Inflammatory pain can be reduced with hot and cold therapy. Using a hot pad or hot water bottle can increase circulation in the body, reducing arthritis pain. This can also soothe stiff joints. Cold treatments work differently by restricting blood vessels and slowing circulation. This can also reduce swelling and numb any pain. These therapies may appear opposite, but both can work if medication is not providing enough relief.

Examples of heat treatments can include:

  • The application of warm paraffin wax to painful joints.
  • Placing a hot water bottle or hot pad on aching joints.
  • Taking a warm shower can also help relieve stiffness.

Examples of cold treatments can include:

  • Applying a cold pack to the affected joints.
  • Getting a bucket of ice water and submerging your joint in the ice water.
  • Wrapping a bag of ice around the painful joint. [4]

Herbal Supplements

There are hundreds of natural supplements on the market that may benefit arthritis pain. Many supplements are untested, but scientists back a few supplements that have anti-inflammatory properties. The following supplements may help your arthritis condition:

Boswellia Serrate (Indian frankincense): The acids in this supplement may reduce inflammation and give pain relief. One 2008 study found that it can prevent cartilage loss and may significantly improve osteoarthritis pain within seven days. It can slow cartilage loss after three months of use. [5]

Capsaicin: This substance is found in many spicy foods, most commonly chili peppers. Interestingly, capsaicin is spicy to the mouth but can reduce pain transmitters in the body. You can purchase capsaicin in topical creams, gels, or patches.

a red pepper on a white background

Turmeric: There is a chemical in turmeric (curcumin) that reduces joint pain and swelling. Curcumin does this by blocking inflammatory cytokines.

Fish Oil: Fish oil is full of omega-3s that work to block cytokines and prostaglandins. Like cytokines, prostaglandins are also inflammatory substances that are present at the site of infections or injuries. Fish oil has been studied extensively and can decrease joint pain when used regularly. [5]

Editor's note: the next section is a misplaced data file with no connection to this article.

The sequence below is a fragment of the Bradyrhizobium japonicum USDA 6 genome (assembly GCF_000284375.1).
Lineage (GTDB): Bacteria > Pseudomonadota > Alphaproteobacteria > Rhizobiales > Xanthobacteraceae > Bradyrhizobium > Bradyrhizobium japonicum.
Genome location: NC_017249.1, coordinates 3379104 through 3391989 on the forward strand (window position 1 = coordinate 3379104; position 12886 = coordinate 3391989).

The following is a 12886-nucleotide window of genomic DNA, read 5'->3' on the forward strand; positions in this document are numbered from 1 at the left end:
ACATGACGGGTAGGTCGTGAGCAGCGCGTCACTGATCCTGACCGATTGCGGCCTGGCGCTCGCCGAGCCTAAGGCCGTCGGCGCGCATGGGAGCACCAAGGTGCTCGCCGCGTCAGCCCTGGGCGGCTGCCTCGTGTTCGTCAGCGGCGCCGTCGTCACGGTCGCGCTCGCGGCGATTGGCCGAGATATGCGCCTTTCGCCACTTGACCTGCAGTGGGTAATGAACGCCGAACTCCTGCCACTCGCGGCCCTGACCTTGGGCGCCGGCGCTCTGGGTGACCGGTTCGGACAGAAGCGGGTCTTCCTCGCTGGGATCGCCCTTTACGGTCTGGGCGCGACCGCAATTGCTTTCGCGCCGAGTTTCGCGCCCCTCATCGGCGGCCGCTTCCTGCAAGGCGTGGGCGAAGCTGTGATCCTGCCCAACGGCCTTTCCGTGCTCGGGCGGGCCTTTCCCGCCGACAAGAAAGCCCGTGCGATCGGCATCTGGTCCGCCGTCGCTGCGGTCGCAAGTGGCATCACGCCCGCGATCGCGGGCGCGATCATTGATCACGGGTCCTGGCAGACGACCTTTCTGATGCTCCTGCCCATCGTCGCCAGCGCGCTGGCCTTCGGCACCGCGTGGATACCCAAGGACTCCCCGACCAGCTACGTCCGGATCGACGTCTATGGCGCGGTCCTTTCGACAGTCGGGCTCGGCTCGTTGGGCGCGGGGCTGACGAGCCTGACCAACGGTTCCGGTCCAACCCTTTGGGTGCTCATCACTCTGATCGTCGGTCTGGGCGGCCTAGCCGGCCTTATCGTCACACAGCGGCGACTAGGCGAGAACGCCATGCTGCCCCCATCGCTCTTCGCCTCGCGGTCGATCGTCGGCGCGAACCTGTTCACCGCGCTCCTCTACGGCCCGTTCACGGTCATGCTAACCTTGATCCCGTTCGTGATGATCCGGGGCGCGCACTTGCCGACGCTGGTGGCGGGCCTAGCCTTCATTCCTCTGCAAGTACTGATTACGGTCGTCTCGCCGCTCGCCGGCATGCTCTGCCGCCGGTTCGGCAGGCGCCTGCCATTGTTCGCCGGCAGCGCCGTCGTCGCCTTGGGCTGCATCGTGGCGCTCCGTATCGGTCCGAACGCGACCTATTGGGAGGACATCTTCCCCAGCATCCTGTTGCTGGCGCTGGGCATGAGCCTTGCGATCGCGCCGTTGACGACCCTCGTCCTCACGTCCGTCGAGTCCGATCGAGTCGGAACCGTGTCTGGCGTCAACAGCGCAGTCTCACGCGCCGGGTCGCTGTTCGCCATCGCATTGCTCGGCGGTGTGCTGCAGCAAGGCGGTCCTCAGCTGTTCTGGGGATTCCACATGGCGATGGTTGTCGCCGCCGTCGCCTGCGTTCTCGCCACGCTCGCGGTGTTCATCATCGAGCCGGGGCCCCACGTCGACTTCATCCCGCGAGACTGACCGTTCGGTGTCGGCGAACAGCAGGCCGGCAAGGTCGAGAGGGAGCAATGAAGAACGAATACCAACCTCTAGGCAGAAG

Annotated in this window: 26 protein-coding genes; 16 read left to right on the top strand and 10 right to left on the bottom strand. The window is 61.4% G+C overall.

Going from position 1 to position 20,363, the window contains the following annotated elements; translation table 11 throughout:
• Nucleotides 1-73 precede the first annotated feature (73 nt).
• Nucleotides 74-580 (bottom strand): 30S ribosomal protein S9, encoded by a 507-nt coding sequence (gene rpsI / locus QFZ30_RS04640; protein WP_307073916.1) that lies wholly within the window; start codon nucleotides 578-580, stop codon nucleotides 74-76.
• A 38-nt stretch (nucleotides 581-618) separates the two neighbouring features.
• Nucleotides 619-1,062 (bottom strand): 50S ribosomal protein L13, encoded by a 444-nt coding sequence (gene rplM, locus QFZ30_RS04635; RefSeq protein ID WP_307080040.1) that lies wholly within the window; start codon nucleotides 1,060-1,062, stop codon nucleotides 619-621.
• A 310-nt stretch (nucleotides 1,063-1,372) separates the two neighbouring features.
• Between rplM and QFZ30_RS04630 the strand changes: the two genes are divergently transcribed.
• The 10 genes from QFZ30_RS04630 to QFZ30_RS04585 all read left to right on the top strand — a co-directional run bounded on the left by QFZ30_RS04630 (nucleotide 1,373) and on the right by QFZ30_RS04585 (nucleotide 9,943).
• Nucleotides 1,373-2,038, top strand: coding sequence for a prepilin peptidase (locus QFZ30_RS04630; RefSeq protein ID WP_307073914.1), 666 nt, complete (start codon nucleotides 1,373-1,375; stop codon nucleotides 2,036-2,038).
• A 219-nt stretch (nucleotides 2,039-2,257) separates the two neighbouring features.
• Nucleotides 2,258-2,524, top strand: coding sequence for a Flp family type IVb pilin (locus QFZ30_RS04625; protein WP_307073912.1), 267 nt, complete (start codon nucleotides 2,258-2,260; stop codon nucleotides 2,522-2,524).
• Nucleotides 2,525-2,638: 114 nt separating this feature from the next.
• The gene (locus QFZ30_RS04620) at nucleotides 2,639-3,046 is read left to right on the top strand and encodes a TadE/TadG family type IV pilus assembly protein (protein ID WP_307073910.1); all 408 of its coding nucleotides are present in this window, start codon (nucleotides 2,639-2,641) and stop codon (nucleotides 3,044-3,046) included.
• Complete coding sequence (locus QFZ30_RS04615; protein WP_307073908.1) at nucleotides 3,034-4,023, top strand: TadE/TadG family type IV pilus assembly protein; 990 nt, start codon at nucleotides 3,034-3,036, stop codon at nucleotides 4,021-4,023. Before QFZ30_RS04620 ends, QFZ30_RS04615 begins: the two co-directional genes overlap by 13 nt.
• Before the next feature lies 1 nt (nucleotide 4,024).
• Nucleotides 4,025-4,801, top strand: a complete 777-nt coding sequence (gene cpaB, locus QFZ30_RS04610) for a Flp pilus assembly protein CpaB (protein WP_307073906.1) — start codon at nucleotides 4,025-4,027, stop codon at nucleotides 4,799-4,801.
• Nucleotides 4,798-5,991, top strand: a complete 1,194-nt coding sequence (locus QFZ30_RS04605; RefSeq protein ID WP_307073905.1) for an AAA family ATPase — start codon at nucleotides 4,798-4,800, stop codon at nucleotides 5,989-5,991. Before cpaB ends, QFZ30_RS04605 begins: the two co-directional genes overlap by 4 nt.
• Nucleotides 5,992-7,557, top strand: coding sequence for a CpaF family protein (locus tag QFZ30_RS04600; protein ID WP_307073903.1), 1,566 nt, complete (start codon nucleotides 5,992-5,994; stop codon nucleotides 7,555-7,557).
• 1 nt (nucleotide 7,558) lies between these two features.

TENS is also known as transcutaneous electrical nerve stimulation therapy. TENS works best when arthritis is confined to a specific area. This therapy involves placing electrode pads above and below or parallel to the affected joint. These pads can be applied to several areas, but you may want to apply pads to the most painful regions first.

If you are experiencing arthritis pain in the hips or knees, your TENS specialist may apply the electrodes to the lower back to stimulate nerves in the lumbar spine. The length of your TENS treatment depends on the pain and severity of your arthritis pain. You can turn the TENS unit off and on as necessary. Typically, people can use this therapy 30 minutes, three times a day. [6]

Take Your Medications

These therapies can be supplementary to a proper medication plan. Drugs like Cymbalta (duloxetine) are typically used to treat depression and anxiety. Along with these functions, nerve pain can also be reduced with Cymbalta, which directly benefits arthritis, chronic pain, and fibromyalgia. For everyday pain, you can reach for NSAIDs (nonsteroidal anti-inflammatory drugs) or corticosteroids. These drugs can be bought over-the-counter at your local pharmacy, but stronger strengths may be prescribed by your doctor. [7] 

The content in this article is intended for informational purposes only. This website does not provide medical advice. In all circumstances, you should always seek the advice of your physician and/or other qualified health professionals(s) for drug, medical condition, or treatment advice. The content provided on this website is not a substitute for professional medical advice, diagnosis or treatment.